First and foremost, I feel a huge sense of accomplishment at having “done” back to school for the first time ever. I feel the seating charts, working out procedures, classroom organization, and the myriad other preparations over which I labored were time well spent. The procedures are taking hold, and my desire to instill organization in the students will be realized. Eventually. There have been certain class periods in the first week during which I didn’t have enough planned for the students and they had more “silent reading” time than they should have, something I need to improve on, and I do struggle to remember some students’ names. The getting to know you activities for each of my classes worked well. These activities gave students a chance to interact as well as giving me a chance to learn about each of them as individuals and as students. By Thursday, I had a huge feeling of being overwhelmed with all the initial assessment work and placing students where they could best learn, the experience felt like climbing Everest. Fortunately, I’ve been at “base camp” for a little longer and I am feeling more acclimated.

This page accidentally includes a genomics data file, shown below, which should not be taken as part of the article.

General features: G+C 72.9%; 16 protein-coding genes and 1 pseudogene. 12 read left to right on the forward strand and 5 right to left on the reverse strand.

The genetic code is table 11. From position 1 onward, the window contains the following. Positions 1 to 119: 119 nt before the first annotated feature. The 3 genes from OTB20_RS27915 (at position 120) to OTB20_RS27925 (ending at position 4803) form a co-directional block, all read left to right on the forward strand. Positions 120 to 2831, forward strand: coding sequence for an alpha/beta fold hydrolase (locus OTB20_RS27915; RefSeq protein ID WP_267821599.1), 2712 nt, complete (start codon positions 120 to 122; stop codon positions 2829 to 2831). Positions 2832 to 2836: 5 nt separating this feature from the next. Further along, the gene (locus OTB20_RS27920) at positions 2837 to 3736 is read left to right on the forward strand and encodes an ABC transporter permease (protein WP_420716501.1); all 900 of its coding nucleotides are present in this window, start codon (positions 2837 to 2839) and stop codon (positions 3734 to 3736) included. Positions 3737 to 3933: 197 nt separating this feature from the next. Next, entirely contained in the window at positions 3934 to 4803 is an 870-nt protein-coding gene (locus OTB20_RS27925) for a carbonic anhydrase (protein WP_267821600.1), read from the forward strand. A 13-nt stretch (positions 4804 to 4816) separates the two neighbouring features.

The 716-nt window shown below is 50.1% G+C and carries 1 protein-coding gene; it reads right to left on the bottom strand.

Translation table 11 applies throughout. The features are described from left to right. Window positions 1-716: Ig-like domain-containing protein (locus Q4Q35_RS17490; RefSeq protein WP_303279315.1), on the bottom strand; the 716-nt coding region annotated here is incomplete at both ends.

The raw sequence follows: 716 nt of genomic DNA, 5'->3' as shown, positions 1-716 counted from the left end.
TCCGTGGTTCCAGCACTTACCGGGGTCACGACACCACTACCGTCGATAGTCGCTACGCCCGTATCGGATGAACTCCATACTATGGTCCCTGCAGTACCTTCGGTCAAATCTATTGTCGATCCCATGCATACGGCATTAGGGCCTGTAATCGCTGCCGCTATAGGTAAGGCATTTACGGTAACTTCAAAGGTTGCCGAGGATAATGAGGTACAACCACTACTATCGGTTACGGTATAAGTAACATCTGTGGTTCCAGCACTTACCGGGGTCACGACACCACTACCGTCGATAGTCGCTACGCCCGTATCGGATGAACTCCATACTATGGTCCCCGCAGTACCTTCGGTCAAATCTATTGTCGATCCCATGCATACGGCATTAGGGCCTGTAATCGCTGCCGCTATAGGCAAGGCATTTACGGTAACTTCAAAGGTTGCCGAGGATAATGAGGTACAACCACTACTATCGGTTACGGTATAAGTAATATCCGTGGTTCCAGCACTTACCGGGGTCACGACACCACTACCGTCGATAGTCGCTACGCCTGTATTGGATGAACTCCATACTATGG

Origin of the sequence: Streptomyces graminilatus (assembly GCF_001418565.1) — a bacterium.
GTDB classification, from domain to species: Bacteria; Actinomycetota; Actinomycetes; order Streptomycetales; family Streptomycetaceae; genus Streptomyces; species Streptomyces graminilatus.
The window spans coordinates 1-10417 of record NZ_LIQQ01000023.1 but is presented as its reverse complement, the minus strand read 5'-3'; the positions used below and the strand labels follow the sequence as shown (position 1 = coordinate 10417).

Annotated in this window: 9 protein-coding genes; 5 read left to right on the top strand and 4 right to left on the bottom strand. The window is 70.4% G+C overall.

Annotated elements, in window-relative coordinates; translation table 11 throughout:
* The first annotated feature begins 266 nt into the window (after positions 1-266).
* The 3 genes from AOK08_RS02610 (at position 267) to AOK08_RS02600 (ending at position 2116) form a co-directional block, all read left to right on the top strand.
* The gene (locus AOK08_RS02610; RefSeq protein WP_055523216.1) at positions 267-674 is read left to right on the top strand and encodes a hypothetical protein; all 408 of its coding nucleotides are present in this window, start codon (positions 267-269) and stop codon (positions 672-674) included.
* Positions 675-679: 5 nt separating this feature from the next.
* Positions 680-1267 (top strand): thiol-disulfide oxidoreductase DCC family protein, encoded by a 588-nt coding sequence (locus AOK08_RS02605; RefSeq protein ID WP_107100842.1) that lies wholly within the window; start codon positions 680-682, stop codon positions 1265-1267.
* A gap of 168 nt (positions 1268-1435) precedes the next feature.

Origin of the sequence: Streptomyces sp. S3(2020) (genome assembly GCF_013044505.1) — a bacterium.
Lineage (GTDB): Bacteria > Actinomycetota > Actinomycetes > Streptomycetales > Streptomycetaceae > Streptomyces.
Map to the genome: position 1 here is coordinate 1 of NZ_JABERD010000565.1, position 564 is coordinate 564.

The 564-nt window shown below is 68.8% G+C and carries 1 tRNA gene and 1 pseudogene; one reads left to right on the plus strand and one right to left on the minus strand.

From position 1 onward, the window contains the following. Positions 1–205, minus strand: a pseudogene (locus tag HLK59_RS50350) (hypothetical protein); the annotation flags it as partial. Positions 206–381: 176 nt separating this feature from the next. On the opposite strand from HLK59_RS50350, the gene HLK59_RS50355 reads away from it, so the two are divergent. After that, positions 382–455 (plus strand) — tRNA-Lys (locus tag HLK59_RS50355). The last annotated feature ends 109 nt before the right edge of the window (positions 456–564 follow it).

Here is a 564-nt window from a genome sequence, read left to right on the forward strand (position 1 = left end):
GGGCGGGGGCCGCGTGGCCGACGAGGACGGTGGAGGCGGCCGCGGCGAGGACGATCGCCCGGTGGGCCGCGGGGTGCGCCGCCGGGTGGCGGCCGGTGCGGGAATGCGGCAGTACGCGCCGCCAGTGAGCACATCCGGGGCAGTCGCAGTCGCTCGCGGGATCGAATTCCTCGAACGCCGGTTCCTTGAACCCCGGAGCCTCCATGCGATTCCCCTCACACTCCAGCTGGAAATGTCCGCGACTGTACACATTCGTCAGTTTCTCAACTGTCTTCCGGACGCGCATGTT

However when my alarm went off this morning, it awakened me from a vivid dream. My dream involved me driving a semi. It’s fuzzy why I was even attempting this, since I don’t actually drive anything bigger than my little car these days, but I was partially blindfolded as I was driving. I was told by my mother, in this dream, that I had to drive this manual transmission semi, fully loaded, over the Grapevine. I haven’t driven a manual transmission in probably 10 years and have never even pondered how many gears one of these leviathans actually have, much less the level of effort needed to navigate this monster over these mountains in traffic. But I had to learn this seemingly impossible task on the fly and do it safely so as not to endanger my mom, in the car behind me, and the other drivers on the road. My husband laughed when I told him my dream, saying that was exactly what I was doing here in my first year of teaching.